In addition to Brendan’s work, we also featured several other vendors who provide similar insights into the online conversations by retail investors. They have been monitoring increased crypto and stock chatter in recent times, even on forums and sites that would not usually have this type of content. In many instances, these datasets are seen as risk management tools, particularly for hedge funds that have a long/short portfolio.
Over the week we also featured several other speakers and vendors highlighting data that could be valuable for tracking retail investor activity:
- Web traffic is useful to understand if the online chatter is in fact translating into activity. It is possible to track the activity on trading websites, including tracking which individual stocks users are viewing. This has demonstrated some relationship with stock trading volumes. This data also indicates what platforms are proving most popular. For example, Robinhood has risen from around 10% share in 2020 to around 35% in January this year.
- App data can be used to measure downloads of financial apps like Robinhood for tracking the growth of retail traders. Over the course of the Gamestop short squeeze, Robinhood has become the number one financial app in the US. However, ratings for the app have recently turned very negative because of Robinhood’s decision to suspend trading in several heavily traded stocks.
- Google Trends is useful for tracking consumer behaviour and Eagle Alpha provide a tool for performing a systematic search on Google for companies and tickers. The Search Management Tool can normalize for peak mentions and adjust hourly and daily mentions to weekly and monthly times series plots for backtesting.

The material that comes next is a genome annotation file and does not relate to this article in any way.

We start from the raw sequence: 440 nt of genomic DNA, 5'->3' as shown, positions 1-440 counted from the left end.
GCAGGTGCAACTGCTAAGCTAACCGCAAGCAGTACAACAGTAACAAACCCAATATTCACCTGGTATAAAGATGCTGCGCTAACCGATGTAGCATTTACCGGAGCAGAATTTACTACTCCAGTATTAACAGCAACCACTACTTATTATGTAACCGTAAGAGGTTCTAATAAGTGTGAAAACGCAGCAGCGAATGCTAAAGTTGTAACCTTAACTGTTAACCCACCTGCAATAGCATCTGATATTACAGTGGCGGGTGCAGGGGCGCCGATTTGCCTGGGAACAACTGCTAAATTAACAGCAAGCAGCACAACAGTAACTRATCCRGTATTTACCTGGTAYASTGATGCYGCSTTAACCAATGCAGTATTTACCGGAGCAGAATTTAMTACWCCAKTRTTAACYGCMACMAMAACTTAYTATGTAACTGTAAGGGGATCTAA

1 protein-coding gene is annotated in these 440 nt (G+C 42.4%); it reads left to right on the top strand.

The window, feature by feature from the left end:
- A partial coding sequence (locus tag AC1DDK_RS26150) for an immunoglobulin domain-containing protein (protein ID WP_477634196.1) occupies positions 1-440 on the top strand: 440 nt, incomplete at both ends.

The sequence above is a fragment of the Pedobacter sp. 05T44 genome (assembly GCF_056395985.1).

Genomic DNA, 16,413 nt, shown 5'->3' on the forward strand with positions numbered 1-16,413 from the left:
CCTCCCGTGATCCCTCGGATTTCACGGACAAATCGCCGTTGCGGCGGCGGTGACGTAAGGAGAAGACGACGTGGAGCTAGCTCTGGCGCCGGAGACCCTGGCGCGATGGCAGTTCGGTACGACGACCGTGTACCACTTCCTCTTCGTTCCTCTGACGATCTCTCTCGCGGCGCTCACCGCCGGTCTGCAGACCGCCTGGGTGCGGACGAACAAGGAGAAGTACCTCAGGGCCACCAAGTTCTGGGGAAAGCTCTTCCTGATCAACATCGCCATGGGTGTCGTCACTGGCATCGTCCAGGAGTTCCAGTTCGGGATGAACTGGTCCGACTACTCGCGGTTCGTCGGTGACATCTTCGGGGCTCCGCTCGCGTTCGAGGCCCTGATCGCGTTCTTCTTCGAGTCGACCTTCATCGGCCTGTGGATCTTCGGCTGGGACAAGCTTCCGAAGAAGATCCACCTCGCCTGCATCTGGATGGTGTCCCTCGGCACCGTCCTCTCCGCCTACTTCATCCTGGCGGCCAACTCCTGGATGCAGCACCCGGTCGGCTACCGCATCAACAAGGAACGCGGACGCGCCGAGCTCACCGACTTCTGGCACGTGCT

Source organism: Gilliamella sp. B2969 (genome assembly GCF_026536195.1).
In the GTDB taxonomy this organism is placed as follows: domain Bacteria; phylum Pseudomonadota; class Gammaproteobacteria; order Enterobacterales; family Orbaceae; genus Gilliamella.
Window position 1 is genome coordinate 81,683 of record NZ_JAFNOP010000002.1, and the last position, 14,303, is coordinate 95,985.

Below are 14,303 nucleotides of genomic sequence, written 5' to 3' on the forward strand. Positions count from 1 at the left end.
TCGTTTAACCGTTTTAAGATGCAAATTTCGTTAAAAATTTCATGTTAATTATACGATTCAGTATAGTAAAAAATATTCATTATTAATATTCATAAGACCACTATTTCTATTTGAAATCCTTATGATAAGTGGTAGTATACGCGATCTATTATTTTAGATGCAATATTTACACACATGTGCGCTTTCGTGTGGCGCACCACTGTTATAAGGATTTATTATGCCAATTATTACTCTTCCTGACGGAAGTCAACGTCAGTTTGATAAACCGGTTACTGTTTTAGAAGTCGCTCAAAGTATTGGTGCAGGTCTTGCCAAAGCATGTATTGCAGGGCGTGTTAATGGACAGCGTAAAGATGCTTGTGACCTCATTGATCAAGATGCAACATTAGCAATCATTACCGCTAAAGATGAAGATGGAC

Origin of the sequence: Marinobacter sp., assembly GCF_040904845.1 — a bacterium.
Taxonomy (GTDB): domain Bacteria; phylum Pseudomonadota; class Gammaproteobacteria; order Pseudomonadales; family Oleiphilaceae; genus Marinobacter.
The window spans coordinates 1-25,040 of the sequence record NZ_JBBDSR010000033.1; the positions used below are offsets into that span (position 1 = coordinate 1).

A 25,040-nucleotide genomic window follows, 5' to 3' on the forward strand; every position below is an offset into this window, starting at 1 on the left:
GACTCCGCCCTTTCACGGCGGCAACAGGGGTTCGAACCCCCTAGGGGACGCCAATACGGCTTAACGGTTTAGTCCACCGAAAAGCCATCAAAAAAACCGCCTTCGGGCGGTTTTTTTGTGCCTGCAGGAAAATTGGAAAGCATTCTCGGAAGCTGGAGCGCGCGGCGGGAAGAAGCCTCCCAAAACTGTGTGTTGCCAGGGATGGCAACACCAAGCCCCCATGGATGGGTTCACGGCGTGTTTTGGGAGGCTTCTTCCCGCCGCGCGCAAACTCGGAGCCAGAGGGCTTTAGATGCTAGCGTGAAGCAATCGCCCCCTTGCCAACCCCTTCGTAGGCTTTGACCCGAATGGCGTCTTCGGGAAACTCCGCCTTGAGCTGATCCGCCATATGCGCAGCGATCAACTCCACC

A Legal Perspective
We also had Peter Green, partner & vice-chair of the investment management group at Lowenstein Sandler join us this week. Peter is not convinced that there is a market manipulation case to be made against the retail investors in this case. He pointed out that everything they say (on Reddit) is transparent and truthful, so it seems like an uphill climb for an SEC fraud case based on misinformation.
On the subject of the class-action lawsuit against Robinhood, Peter seemed unconvinced of the merit of the action given Robinhood’s claim that they needed to slow down trading in certain stocks in order to meet their capital requirements with the clearinghouses.
In terms of the legality of the data sources being used, Reddit is a public site and so Peter believes it is okay from a material non-public information (MNPI) perspective.
While Peter doesn’t see direct legal implications of the Reddit short squeeze, he is convinced that the event will bring in reform and new regulations. He thinks Congress could step in with reform and regulation to prevent this from ever happening again.
The Reddit short squeeze has brought the actions of retail investors into sharp focus. At Eagle Alpha, we have been helping our clients understand retail investing trends for some time and this proved invaluable in the current environment. Flow data is an obvious place to start, and while there are certainly valuable insights there, flow data alone doesn’t provide a complete picture. Complementing the data with other sources such as crawled web data, app data, web traffic and online search activity provides a much more rounded view on the topic. Combining these datasets can help investors spot new opportunities or manage the downside risk from the increased participation from retail investors in the market.
There doesn’t appear to be any direct legal implications of the activity of recent weeks, but it does seem likely the regulators or legislators will step in to prevent something similar recurring. This could have lasting implications for all market participants, both retail and institutional.
[If you would like to learn more about any of the data sources mentioned or how Eagle Alpha is helping clients in the current environment then please contact us at firstname.lastname@example.org]